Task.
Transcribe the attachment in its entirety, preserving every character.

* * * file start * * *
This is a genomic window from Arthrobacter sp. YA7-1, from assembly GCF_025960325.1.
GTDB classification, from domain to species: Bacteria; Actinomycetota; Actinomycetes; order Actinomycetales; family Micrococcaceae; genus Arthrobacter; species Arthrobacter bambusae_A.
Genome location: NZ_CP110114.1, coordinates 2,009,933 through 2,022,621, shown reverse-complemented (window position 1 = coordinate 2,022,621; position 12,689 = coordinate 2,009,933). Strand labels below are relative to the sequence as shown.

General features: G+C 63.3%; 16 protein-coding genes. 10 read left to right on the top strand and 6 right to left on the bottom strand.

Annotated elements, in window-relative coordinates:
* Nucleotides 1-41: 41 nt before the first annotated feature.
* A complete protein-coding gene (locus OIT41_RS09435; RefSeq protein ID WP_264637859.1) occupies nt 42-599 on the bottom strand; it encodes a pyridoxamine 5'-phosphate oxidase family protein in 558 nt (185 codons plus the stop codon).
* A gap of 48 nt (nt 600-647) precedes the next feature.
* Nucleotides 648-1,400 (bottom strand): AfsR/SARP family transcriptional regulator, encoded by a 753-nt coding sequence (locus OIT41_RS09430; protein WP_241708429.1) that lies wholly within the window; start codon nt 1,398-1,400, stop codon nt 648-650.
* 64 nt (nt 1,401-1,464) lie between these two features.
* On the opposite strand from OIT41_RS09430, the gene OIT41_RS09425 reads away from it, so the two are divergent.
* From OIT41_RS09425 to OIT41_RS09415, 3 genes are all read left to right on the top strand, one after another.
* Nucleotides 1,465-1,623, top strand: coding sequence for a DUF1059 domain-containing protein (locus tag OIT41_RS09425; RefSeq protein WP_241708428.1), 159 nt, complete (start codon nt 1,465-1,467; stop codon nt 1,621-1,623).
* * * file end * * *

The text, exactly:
This is a genomic window from Arthrobacter sp. YA7-1, from assembly GCF_025960325.1.
GTDB classification, from domain to species: Bacteria; Actinomycetota; Actinomycetes; order Actinomycetales; family Micrococcaceae; genus Arthrobacter; species Arthrobacter bambusae_A.
Genome location: NZ_CP110114.1, coordinates 2,009,933 through 2,022,621, shown reverse-complemented (window position 1 = coordinate 2,022,621; position 12,689 = coordinate 2,009,933). Strand labels below are relative to the sequence as shown.

General features: G+C 63.3%; 16 protein-coding genes. 10 read left to right on the top strand and 6 right to left on the bottom strand.

Annotated elements, in window-relative coordinates:
* Nucleotides 1-41: 41 nt before the first annotated feature.
* A complete protein-coding gene (locus OIT41_RS09435; RefSeq protein ID WP_264637859.1) occupies nt 42-599 on the bottom strand; it encodes a pyridoxamine 5'-phosphate oxidase family protein in 558 nt (185 codons plus the stop codon).
* A gap of 48 nt (nt 600-647) precedes the next feature.
* Nucleotides 648-1,400 (bottom strand): AfsR/SARP family transcriptional regulator, encoded by a 753-nt coding sequence (locus OIT41_RS09430; protein WP_241708429.1) that lies wholly within the window; start codon nt 1,398-1,400, stop codon nt 648-650.
* 64 nt (nt 1,401-1,464) lie between these two features.
* On the opposite strand from OIT41_RS09430, the gene OIT41_RS09425 reads away from it, so the two are divergent.
* From OIT41_RS09425 to OIT41_RS09415, 3 genes are all read left to right on the top strand, one after another.
* Nucleotides 1,465-1,623, top strand: coding sequence for a DUF1059 domain-containing protein (locus tag OIT41_RS09425; RefSeq protein WP_241708428.1), 159 nt, complete (start codon nt 1,465-1,467; stop codon nt 1,621-1,623).